World Bulletin / News Desk
Human Rights advocates have slammed the Australian government for its immigration policies, highlighting conditions at a detention center in the Pacific atoll of Nauru as "shocking".
"This is a scandal for a country like Australia," Pamela Curr, a campaign coordinator at Asylum Seeker Resource Center (ASRC), told Anadolu Agency this week.
"We are a country of migration. We are strong and wealthy because of all the people who have come here from all over the world, and now we are turning into a country that is closing its doors, closing our hearts and closing our minds to those who we should welcome."
For years, Australia has been refusing to resettle refugees who attempt to reach its shores by boat, instead paying Nauru to house its asylum seekers -- including Rohingya and Uighur Muslims, Iranians, Pakistanis, Afghans, Somalis, and Sudanese.
Many have been assessed as genuine refugees.
It has now signed a deal with Cambodia whereby refugees rejected by Australia will soon fly from the Pacific atoll to be resettled in the Southeast Asian country -- costing it more than A$10 million ($7.6 million) a year.
Curr told Anadolu Agency that those sent to Nauru are living in terrible circumstances.
"They are not allowed to work, because if they take any jobs the locals beat them up," she alleged, adding that their children are also being beaten up at local schools.
"They are regularly stoned in the streets. We have had instances when young women have been raped, and the [local] police do nothing about it," she said.
“It is a shocking situation outside the camp, and it is a terrible situation inside the camp where people are living with deprivation.
"There is not enough water, they have two minutes shower if they are lucky, they do not have enough food for their children…and on top of that, there are guards who are raping the women, and sexually abusing the children with impunity, and nobody is doing anything about it.”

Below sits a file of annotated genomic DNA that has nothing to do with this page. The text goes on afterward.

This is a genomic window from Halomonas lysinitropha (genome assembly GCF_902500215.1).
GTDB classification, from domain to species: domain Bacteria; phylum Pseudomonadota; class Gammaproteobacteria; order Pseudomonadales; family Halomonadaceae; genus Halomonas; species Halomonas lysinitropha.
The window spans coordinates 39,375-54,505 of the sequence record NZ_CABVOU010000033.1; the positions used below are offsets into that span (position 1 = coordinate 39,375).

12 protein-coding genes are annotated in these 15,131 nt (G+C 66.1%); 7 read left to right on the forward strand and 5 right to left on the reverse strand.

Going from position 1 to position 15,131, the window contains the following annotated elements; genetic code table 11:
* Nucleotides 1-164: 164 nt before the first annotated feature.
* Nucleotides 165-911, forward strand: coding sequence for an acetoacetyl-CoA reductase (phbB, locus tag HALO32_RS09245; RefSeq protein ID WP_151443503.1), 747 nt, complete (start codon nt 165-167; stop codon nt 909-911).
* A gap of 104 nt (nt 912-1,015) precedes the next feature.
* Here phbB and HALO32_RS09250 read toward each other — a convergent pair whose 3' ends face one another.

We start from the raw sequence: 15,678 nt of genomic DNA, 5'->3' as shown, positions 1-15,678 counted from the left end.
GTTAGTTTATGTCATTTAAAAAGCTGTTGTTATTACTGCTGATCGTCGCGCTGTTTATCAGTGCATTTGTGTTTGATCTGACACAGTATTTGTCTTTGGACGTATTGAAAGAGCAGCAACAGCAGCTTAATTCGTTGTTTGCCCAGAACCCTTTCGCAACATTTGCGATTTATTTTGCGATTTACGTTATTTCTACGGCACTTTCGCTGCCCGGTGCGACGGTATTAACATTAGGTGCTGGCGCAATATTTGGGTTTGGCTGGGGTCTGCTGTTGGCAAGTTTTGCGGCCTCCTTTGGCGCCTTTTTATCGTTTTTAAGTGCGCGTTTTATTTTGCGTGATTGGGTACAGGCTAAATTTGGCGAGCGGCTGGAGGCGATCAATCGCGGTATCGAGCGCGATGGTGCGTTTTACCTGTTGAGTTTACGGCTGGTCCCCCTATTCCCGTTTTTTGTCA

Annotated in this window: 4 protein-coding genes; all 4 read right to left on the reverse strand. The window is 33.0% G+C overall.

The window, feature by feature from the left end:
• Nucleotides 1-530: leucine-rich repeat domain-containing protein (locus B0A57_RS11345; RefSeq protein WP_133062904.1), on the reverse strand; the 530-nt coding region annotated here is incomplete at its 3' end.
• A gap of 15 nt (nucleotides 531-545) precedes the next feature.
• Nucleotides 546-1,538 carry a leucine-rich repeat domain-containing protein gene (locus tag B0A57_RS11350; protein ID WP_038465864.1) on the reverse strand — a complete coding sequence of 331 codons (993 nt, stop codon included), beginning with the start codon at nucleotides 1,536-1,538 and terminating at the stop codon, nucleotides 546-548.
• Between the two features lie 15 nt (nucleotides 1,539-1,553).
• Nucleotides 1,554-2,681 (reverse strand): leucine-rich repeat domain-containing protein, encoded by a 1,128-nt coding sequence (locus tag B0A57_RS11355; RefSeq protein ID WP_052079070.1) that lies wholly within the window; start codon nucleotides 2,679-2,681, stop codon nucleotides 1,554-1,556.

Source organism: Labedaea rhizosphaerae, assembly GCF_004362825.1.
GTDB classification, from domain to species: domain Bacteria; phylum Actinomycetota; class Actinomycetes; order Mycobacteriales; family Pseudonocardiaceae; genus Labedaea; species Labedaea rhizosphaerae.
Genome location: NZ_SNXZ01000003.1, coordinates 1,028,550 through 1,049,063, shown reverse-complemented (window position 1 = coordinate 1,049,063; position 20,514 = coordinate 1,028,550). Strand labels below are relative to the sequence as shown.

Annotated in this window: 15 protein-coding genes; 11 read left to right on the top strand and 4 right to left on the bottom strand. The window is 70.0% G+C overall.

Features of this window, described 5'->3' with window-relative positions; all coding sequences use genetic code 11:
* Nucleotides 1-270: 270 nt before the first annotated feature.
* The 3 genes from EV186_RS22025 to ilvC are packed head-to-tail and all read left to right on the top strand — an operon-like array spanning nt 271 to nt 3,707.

Curr claimed that the Nauru government -- which she thinks is operating "under the instructions of the Australian government" -- has even cut off Internet and telephone access for refugees.
“What they are trying to do is hide the terrible things that are being done in our [Australia's] name on Nauru,” she said.
Robin Rothfield, the co-chairman of the Australian opposition's “Labor for Refugees” group, has slammed the mental and physical harm that he says happens at the detention center.
He highlighted "Australian of the year 2010” Professor Pat McGorry's description of the camp as "detention facilities as a factory for producing mental illness."
"This is a good summary, because what they are doing there is causing mental and physical harm to all the detainees,” he said.
Rothfield described the number of refugees attempting to get to Australia as a "drop in the ocean.”
It's nothing when you look at “what Jordan is doing, with what Turkey is doing" in housing those fleeing war and persecution in the Middle East.
"The numbers coming to Australia are so low,” he said. “It's such a huge shame on the government that they cannot let the people who arrive here get in freely."
According to Human Rights Watch, as of June 30 2014, 3,624 people, including 699 children, were being held in Australia-administrated detention and transfer centers.
There also another 24,500 refugees awaiting visas in Australia.Güncelleme Tarihi: 17 Haziran 2015, 18:00